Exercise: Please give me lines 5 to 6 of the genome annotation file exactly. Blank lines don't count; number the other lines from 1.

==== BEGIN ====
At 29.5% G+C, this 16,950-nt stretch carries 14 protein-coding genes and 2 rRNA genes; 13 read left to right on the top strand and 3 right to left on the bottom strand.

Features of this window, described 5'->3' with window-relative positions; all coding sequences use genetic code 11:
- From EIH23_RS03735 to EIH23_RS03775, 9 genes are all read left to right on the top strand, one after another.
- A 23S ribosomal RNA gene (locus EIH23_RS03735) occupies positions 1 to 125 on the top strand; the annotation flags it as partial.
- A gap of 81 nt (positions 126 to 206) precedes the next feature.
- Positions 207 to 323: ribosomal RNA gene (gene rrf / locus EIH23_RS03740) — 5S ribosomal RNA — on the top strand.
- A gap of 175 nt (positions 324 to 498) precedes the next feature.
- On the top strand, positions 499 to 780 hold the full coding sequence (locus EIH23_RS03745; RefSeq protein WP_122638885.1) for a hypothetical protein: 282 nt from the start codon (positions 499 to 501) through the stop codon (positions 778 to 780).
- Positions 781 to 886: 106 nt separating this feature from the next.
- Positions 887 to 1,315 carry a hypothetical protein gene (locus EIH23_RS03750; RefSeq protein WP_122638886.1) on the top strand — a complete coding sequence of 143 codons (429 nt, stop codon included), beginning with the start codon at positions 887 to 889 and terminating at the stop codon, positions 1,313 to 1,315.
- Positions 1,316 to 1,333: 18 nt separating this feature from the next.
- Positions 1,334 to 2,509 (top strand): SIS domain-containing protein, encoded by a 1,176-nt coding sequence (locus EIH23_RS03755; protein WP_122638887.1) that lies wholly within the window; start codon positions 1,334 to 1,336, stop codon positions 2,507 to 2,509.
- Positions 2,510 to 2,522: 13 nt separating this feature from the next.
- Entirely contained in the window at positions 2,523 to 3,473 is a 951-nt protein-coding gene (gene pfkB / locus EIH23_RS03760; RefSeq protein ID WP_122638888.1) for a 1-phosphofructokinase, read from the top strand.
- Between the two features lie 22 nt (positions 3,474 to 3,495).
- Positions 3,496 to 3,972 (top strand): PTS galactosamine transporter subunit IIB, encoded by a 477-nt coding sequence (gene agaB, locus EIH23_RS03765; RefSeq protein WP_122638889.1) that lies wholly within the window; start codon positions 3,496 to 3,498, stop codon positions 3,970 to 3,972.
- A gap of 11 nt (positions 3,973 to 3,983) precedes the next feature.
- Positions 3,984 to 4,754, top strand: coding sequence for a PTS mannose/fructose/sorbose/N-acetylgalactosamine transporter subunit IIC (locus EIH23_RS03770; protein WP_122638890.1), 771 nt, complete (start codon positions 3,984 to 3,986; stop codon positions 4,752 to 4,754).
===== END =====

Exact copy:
- A gap of 81 nt (positions 126 to 206) precedes the next feature.
- Positions 207 to 323: ribosomal RNA gene (gene rrf / locus EIH23_RS03740) — 5S ribosomal RNA — on the top strand.